Alexandre, vicomte Digeon
|Alexandre Elisabeth Michel, vicomte Digeon|
|Born||27 June 1771
|Died||2 August 1826 (aged 55)
|Rank||General of Division|
|Awards||Legion of Honor (1805)|
|Other work||Minister of War (1823)|
Alexander Elisabeth Michel vicomte Digeon, (27 June 1771 – 2 August 1826) fought in the French Revolutionary Wars in the cavalry. He became a general officer during the Napoleonic Wars, fighting in a number of important battles. After 1814, he gave his loyalty to the Bourbon Restoration and briefly served as Minister of War.
Born in Paris, France on 27 June 1771, Digeon was the son of a Ferme générale, a tax collector. He entered the army as a lieutenant in the 104th Infantry Regiment, and after a few months transferred to the 9th Chasseurs à cheval Regiment. Appointed chef d'escadron (captain) in the 19th Dragoon Regiment, he was wounded by a bayonet attack on the bridge of Kehl. Later at the Battle of Trebbia, he became the acting commander of the regiment after the death of his colonel. His younger brother was wounded at the Battle of Marengo, where he served in the Artillery of the Consular Guard. Napoleon Bonaparte sent Colonel Jean-Baptiste Bessières to Digeon's father to give him the news. Père Digeon asked for a favor for his eldest son, which Napoleon granted. Digeon returned to France and was appointed colonel of the 26th Chasseurs à cheval Regiment.
Still leading the 26th Chasseurs, Digeon took part in the Ulm Campaign in 1805, including Lensberg, and Battle of Austerlitz, where he took three standards. He received the decoration of Commander of the Legion of Honor after the battle, where he was wounded. He was near Stralsund in 1807. Elevated to the rank of general of brigade, he served in General Marie Victor de Fay, marquis de Latour-Maubourg's 1st Dragoon Division as the brigadier in command of the 20th and 25th Dragoons. The same year he commanded with great distinction in the Battle of Heilsberg and in the Battle of Friedland.
Assigned to Spain, he commanded a dragoon brigade under Marshal Jean Lannes. On 23 November 1808, he fought in the Battle of Tudela where Francisco Castaños was defeated. Appointed in 1812 the civilian and military governor of the provinces of Córdoba and Jaén, he managed by a wise administration, to win the trust of people that the ravages of war had angered and reduced to the deepest misery. For six months, he kept over 7,000 people from suffering famine.
By his brilliant leadership during Marshal Nicolas Soult's retreat from Andalusia, Digeon earned the rank of general of division on 3 March 1813. He found himself in that capacity in the Battle of Vitoria, where he was wounded for the fifth time. At the end of that year he went to the Army of Catalonia under Marshal Louis Gabriel Suchet, and was in command of all the cavalry and the First Infantry Division.
Seconded in 1814 to the army defending Lyon, commanded by Marshal Pierre Augereau, he led a notable feat of arms. On 20 March 1814, the Austrians had advanced to the suburb of Saint-Just-d'Avray and street fighting began. Digeon suddenly resumed the offensive, captured a battery, and cut off part of the Austrian Hiller Infantry Regiment # 2 with nearly 400 prisoners. This setback arrested the progress of the enemy. The Allied occupation of Lyon only took place the next day under a formal capitulation, which spared the city the pillaging that often occurred when a large city was stormed.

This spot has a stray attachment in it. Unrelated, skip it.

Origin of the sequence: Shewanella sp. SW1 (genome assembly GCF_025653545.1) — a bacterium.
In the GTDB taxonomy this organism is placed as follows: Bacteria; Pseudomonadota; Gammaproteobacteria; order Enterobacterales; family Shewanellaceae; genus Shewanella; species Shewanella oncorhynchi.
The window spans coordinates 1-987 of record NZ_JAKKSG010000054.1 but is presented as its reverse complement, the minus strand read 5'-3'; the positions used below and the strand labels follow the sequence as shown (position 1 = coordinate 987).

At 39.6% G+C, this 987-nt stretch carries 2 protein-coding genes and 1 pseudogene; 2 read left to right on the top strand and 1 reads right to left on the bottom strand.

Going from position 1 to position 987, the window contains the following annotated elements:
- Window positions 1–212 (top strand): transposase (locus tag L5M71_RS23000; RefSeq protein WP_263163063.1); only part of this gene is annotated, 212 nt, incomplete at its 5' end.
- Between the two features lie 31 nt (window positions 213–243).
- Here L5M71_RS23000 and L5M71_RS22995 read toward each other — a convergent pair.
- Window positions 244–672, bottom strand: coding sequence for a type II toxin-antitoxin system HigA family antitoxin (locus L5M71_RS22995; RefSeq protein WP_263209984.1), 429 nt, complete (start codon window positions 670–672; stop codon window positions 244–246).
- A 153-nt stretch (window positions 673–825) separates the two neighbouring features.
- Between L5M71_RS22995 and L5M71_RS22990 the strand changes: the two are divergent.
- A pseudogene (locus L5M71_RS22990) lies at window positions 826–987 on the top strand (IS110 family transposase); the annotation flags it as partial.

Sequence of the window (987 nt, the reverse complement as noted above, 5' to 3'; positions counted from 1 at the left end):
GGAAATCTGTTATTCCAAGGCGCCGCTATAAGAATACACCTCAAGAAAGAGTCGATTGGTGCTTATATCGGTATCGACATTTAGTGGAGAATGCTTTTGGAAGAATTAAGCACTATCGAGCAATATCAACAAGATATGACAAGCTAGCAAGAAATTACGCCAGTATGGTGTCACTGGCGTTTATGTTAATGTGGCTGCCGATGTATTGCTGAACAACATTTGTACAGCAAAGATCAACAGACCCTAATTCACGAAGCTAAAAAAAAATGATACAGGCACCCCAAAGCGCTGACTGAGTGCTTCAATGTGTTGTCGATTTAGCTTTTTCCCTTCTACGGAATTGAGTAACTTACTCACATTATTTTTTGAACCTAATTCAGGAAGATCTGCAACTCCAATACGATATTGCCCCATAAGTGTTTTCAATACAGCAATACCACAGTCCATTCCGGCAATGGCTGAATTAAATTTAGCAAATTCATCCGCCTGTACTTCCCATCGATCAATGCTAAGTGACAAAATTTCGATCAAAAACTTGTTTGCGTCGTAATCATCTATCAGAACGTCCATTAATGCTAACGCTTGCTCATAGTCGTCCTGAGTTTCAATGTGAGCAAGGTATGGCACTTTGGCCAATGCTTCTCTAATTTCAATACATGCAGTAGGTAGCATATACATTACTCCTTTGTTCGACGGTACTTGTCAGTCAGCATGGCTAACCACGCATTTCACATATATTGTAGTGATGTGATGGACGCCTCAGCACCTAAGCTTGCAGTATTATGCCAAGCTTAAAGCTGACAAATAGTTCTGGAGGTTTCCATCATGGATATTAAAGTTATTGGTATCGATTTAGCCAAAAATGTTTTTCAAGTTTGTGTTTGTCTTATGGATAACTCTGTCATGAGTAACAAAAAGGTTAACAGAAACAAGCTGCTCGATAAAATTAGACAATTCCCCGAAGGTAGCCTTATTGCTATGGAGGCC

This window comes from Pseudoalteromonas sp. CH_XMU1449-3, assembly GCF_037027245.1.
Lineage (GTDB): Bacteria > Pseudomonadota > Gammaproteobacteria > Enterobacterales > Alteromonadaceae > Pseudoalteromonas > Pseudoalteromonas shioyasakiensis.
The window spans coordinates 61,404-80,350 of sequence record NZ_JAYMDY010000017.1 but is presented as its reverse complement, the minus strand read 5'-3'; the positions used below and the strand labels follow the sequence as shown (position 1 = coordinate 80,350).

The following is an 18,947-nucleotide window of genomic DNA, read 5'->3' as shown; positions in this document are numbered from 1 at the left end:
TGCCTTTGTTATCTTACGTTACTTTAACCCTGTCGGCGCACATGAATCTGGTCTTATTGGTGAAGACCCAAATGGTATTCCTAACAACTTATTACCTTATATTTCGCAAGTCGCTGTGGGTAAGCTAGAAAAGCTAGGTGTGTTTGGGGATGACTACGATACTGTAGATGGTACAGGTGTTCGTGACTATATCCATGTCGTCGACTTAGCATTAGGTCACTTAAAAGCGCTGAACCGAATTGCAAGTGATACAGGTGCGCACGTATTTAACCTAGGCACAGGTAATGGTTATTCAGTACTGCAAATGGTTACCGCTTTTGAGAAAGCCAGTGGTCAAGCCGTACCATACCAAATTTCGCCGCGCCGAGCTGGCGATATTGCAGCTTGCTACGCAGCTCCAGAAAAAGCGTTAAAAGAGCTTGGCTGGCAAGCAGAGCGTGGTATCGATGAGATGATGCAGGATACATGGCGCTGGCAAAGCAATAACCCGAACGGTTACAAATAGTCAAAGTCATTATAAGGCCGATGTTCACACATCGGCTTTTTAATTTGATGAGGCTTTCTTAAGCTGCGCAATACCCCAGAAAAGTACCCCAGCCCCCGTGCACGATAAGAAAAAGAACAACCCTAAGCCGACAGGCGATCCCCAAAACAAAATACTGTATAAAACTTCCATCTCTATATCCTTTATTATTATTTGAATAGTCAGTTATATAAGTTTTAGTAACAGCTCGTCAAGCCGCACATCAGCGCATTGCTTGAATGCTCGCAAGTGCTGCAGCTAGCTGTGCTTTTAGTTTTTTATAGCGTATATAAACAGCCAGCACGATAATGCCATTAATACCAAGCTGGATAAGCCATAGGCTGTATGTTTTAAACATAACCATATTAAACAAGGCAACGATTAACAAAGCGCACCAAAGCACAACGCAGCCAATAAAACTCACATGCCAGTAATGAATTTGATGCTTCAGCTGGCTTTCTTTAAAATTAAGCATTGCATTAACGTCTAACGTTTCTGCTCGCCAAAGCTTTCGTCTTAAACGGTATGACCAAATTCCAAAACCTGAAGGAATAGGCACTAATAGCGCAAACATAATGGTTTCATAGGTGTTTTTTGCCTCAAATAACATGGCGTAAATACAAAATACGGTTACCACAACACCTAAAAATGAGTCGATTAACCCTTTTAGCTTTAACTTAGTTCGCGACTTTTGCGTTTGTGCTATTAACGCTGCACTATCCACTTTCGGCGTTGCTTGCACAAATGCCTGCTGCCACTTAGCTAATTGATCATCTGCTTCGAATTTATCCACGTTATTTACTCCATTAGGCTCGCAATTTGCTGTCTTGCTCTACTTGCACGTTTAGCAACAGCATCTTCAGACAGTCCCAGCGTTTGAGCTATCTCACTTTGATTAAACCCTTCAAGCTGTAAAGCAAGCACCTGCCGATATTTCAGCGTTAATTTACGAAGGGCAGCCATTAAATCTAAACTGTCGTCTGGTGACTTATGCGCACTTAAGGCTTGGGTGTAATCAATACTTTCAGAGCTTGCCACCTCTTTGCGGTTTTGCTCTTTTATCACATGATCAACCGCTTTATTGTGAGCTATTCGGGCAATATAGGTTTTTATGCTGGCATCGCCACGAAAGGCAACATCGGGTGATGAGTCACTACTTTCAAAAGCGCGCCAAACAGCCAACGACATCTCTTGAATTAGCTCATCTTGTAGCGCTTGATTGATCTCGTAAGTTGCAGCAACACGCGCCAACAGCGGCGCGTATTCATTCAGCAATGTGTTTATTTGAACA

After the Bourbon Restoration, Digeon was employed as inspector general of cavalry. He was in that capacity at Nevers, when the Emperor Napoleon I of France returned from Elba. The minister of war appointed him to command a cavalry division at Lyon. He arrived there on 5 March, but after many fruitless efforts to keep the soldiers from joining Napoleon, he left that city with the Jacques Macdonald, Duke of Taranto. King Louis XVIII of France appointed him aide-de-camp. Digeon declined to serve Napoleon during the Hundred Days. In return, the restored king appointed him commander of the Cavalry Division of the Royal Guard, and later created him a peer of France with the title of Viscount.
In the Upper House, he constantly supported the rightist policy and the ensuing ministerial system. In political trials he voted for the party rigorously. In March 1823, in the absence of Claude Victor-Perrin, Duke of Belluno, he was appointed Acting Minister of War. Three months afterward he was appointed Minister of State and member of the Privy Council, then commander of the army of occupation. He died on August 2, 1826, at his estate at Ronqueux, near Paris. He had married, shortly before his death, a lady of the house of Saulx Tavannes. The name DIGEON is inscribed on Column 22 of the Arc de Triomphe.
- Smith, p 250. Smith lists the 20th and 26th Dragoons.
- Smith, pp 270-271
- «Alexandre Elisabeth Michel Digeon», dans Charles Mullié, Biographie des célébrités militaires des armées de terre et de mer de 1789 à 1850, 1852
- Smith, Digby. The Napoleonic Wars Data Book. London: Greenhill, 1998. ISBN 1-85367-276-9
Claude Victor-Perrin, Duc de Belluno
|Minister of War
23 March 1823 - 15 April 1823
Claude Victor-Perrin, Duc de Belluno